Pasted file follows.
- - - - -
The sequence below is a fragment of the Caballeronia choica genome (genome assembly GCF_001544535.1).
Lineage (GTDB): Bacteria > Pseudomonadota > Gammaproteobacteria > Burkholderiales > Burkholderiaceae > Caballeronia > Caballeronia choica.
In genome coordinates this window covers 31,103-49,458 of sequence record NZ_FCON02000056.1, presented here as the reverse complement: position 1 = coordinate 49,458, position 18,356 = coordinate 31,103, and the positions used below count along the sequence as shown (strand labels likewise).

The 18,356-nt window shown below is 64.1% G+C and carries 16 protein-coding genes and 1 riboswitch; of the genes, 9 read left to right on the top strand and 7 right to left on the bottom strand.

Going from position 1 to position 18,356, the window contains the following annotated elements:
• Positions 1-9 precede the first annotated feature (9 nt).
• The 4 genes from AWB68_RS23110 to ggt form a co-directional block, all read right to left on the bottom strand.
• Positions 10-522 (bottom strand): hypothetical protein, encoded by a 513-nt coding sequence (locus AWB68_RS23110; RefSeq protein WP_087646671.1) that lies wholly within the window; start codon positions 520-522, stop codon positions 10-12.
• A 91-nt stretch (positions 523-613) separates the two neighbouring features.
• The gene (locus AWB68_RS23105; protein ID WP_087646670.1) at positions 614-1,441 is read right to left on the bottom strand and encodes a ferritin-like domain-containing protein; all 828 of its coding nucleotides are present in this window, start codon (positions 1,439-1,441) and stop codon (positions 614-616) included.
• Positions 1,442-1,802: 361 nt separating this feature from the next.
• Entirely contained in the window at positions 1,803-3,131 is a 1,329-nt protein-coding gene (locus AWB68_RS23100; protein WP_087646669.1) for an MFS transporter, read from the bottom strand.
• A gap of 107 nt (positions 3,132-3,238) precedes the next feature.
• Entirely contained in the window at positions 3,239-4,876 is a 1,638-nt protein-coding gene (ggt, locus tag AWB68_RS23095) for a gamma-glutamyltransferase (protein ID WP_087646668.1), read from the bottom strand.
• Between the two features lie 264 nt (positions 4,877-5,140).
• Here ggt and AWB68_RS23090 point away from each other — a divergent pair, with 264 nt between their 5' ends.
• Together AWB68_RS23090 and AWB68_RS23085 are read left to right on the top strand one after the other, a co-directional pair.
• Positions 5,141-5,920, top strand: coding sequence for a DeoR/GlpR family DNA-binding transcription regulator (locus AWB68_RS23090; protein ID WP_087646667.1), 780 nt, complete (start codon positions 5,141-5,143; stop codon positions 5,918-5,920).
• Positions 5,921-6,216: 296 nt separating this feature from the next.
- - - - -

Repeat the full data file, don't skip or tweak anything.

The sequence below is a fragment of the Caballeronia choica genome (genome assembly GCF_001544535.1).
Lineage (GTDB): Bacteria > Pseudomonadota > Gammaproteobacteria > Burkholderiales > Burkholderiaceae > Caballeronia > Caballeronia choica.
In genome coordinates this window covers 31,103-49,458 of sequence record NZ_FCON02000056.1, presented here as the reverse complement: position 1 = coordinate 49,458, position 18,356 = coordinate 31,103, and the positions used below count along the sequence as shown (strand labels likewise).

The 18,356-nt window shown below is 64.1% G+C and carries 16 protein-coding genes and 1 riboswitch; of the genes, 9 read left to right on the top strand and 7 right to left on the bottom strand.

Going from position 1 to position 18,356, the window contains the following annotated elements:
• Positions 1-9 precede the first annotated feature (9 nt).
• The 4 genes from AWB68_RS23110 to ggt form a co-directional block, all read right to left on the bottom strand.
• Positions 10-522 (bottom strand): hypothetical protein, encoded by a 513-nt coding sequence (locus AWB68_RS23110; RefSeq protein WP_087646671.1) that lies wholly within the window; start codon positions 520-522, stop codon positions 10-12.
• A 91-nt stretch (positions 523-613) separates the two neighbouring features.
• The gene (locus AWB68_RS23105; protein ID WP_087646670.1) at positions 614-1,441 is read right to left on the bottom strand and encodes a ferritin-like domain-containing protein; all 828 of its coding nucleotides are present in this window, start codon (positions 1,439-1,441) and stop codon (positions 614-616) included.
• Positions 1,442-1,802: 361 nt separating this feature from the next.
• Entirely contained in the window at positions 1,803-3,131 is a 1,329-nt protein-coding gene (locus AWB68_RS23100; protein WP_087646669.1) for an MFS transporter, read from the bottom strand.
• A gap of 107 nt (positions 3,132-3,238) precedes the next feature.
• Entirely contained in the window at positions 3,239-4,876 is a 1,638-nt protein-coding gene (ggt, locus tag AWB68_RS23095) for a gamma-glutamyltransferase (protein ID WP_087646668.1), read from the bottom strand.
• Between the two features lie 264 nt (positions 4,877-5,140).
• Here ggt and AWB68_RS23090 point away from each other — a divergent pair, with 264 nt between their 5' ends.
• Together AWB68_RS23090 and AWB68_RS23085 are read left to right on the top strand one after the other, a co-directional pair.
• Positions 5,141-5,920, top strand: coding sequence for a DeoR/GlpR family DNA-binding transcription regulator (locus AWB68_RS23090; protein ID WP_087646667.1), 780 nt, complete (start codon positions 5,141-5,143; stop codon positions 5,918-5,920).
• Positions 5,921-6,216: 296 nt separating this feature from the next.